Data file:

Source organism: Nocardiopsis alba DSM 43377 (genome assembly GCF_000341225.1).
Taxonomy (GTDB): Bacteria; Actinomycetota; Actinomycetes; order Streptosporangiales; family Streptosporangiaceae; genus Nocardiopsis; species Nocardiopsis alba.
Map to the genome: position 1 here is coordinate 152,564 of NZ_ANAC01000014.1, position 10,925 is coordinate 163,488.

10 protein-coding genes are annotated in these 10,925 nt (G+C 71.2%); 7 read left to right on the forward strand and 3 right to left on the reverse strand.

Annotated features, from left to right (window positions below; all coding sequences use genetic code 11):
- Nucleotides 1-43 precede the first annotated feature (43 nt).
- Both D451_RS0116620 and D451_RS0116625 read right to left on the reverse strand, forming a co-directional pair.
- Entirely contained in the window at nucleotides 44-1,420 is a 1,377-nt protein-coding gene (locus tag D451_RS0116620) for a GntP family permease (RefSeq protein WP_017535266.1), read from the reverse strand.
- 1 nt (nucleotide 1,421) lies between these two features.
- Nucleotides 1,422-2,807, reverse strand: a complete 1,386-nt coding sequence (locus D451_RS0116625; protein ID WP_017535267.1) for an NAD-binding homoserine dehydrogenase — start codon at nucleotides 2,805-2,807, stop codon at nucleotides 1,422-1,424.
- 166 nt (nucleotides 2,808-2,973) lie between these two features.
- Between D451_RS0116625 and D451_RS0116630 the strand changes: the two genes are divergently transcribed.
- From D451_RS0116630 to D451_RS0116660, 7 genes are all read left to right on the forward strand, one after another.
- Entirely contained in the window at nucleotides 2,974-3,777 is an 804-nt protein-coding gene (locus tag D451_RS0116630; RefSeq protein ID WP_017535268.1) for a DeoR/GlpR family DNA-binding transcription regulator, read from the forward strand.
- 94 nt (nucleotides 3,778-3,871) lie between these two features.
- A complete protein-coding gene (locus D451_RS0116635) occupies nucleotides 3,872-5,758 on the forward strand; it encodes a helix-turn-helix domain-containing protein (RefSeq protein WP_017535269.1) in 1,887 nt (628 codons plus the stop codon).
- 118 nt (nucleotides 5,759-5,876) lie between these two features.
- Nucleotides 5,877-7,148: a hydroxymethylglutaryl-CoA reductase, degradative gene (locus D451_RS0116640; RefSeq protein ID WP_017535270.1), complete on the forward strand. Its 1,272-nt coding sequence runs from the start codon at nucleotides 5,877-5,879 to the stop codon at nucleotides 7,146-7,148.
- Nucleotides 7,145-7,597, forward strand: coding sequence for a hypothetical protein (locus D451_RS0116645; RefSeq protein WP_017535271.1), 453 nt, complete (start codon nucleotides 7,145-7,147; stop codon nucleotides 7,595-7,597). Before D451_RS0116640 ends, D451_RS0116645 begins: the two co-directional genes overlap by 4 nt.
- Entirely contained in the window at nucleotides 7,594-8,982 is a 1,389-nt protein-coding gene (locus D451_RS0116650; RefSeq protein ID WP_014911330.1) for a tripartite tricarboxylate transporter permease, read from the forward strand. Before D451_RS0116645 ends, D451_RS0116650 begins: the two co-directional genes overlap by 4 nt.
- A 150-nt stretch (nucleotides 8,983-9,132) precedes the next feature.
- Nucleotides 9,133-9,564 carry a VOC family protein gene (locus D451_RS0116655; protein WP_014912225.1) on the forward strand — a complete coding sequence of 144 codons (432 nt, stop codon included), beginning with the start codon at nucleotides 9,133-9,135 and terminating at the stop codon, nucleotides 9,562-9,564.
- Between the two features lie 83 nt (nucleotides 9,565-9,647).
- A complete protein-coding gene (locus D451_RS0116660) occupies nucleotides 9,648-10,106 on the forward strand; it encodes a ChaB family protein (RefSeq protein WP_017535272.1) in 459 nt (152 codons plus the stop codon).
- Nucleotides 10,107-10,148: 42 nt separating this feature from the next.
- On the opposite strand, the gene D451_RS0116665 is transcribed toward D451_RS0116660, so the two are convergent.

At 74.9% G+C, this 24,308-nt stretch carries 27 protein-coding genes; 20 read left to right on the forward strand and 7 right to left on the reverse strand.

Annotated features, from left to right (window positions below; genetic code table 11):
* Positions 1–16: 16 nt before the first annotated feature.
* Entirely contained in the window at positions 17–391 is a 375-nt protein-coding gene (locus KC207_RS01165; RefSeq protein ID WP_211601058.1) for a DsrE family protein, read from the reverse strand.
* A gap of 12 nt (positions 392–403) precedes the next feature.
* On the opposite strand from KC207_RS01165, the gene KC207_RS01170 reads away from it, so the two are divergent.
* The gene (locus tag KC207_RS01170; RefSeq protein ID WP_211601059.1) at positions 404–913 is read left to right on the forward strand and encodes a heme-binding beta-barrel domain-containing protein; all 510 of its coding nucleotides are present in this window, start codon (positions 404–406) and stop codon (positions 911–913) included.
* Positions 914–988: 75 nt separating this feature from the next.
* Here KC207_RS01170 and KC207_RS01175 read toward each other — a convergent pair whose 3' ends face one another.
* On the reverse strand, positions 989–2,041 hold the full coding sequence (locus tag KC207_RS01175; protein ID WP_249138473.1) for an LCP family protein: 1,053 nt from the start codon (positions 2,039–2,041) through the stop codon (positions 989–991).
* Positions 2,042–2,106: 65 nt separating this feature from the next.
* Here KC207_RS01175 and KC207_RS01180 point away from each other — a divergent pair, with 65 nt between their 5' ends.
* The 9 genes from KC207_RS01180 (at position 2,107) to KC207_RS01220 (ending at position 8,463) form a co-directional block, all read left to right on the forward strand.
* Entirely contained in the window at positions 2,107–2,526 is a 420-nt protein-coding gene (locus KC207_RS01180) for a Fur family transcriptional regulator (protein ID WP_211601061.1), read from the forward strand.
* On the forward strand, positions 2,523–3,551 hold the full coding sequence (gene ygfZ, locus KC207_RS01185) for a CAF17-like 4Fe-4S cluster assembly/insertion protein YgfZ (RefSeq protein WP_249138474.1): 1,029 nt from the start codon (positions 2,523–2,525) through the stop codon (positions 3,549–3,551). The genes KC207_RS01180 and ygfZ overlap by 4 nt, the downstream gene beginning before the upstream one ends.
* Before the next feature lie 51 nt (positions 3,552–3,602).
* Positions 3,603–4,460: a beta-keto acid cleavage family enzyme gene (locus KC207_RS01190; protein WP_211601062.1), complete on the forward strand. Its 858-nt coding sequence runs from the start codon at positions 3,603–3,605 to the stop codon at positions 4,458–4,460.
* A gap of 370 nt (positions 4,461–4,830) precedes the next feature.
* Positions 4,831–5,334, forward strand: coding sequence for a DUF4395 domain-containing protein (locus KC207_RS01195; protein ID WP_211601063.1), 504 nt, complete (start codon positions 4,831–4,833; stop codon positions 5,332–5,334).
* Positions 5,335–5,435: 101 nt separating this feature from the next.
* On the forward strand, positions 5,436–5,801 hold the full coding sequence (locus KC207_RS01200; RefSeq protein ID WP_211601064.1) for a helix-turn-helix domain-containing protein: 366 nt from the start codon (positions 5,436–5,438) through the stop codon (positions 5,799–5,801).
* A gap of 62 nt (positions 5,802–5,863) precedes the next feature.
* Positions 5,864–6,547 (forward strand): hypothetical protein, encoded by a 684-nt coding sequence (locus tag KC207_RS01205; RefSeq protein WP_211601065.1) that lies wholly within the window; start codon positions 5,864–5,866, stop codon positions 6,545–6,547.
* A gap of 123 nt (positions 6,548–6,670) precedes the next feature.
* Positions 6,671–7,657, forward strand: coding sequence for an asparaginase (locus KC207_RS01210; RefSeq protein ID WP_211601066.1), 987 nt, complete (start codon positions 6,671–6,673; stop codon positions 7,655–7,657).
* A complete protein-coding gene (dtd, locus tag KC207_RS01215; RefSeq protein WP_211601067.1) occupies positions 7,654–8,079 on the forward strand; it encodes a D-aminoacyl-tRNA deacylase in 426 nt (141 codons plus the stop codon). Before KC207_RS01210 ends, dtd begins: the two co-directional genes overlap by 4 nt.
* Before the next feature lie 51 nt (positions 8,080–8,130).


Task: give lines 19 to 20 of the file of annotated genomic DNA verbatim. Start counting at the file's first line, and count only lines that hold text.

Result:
- Nucleotides 7,145-7,597, forward strand: coding sequence for a hypothetical protein (locus D451_RS0116645; RefSeq protein WP_017535271.1), 453 nt, complete (start codon nucleotides 7,145-7,147; stop codon nucleotides 7,595-7,597). Before D451_RS0116640 ends, D451_RS0116645 begins: the two co-directional genes overlap by 4 nt.
- Entirely contained in the window at nucleotides 7,594-8,982 is a 1,389-nt protein-coding gene (locus D451_RS0116650; RefSeq protein ID WP_014911330.1) for a tripartite tricarboxylate transporter permease, read from the forward strand. Before D451_RS0116645 ends, D451_RS0116650 begins: the two co-directional genes overlap by 4 nt.